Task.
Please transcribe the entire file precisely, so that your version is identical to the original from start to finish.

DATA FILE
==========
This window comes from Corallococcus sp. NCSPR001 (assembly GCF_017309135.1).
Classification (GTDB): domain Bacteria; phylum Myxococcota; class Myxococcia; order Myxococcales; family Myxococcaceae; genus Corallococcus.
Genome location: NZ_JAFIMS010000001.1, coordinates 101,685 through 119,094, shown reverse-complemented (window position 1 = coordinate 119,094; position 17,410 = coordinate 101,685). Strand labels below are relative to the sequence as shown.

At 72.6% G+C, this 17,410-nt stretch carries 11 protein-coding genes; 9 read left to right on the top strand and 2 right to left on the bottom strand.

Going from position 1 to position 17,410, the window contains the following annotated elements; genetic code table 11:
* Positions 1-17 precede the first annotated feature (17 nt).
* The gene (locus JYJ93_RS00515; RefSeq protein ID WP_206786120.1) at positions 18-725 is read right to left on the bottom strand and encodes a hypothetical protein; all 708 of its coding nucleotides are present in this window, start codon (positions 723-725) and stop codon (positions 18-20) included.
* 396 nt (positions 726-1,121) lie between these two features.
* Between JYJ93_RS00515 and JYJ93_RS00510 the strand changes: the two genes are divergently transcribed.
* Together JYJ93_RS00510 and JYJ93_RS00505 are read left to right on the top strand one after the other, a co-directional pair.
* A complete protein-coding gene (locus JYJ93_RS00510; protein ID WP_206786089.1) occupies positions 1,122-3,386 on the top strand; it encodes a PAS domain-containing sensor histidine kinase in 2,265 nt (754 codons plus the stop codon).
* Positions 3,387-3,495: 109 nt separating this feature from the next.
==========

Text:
This window comes from Corallococcus sp. NCSPR001 (assembly GCF_017309135.1).
Classification (GTDB): domain Bacteria; phylum Myxococcota; class Myxococcia; order Myxococcales; family Myxococcaceae; genus Corallococcus.
Genome location: NZ_JAFIMS010000001.1, coordinates 101,685 through 119,094, shown reverse-complemented (window position 1 = coordinate 119,094; position 17,410 = coordinate 101,685). Strand labels below are relative to the sequence as shown.

At 72.6% G+C, this 17,410-nt stretch carries 11 protein-coding genes; 9 read left to right on the top strand and 2 right to left on the bottom strand.

Going from position 1 to position 17,410, the window contains the following annotated elements; genetic code table 11:
* Positions 1-17 precede the first annotated feature (17 nt).
* The gene (locus JYJ93_RS00515; RefSeq protein ID WP_206786120.1) at positions 18-725 is read right to left on the bottom strand and encodes a hypothetical protein; all 708 of its coding nucleotides are present in this window, start codon (positions 723-725) and stop codon (positions 18-20) included.
* 396 nt (positions 726-1,121) lie between these two features.
* Between JYJ93_RS00515 and JYJ93_RS00510 the strand changes: the two genes are divergently transcribed.
* Together JYJ93_RS00510 and JYJ93_RS00505 are read left to right on the top strand one after the other, a co-directional pair.
* A complete protein-coding gene (locus JYJ93_RS00510; protein ID WP_206786089.1) occupies positions 1,122-3,386 on the top strand; it encodes a PAS domain-containing sensor histidine kinase in 2,265 nt (754 codons plus the stop codon).
* Positions 3,387-3,495: 109 nt separating this feature from the next.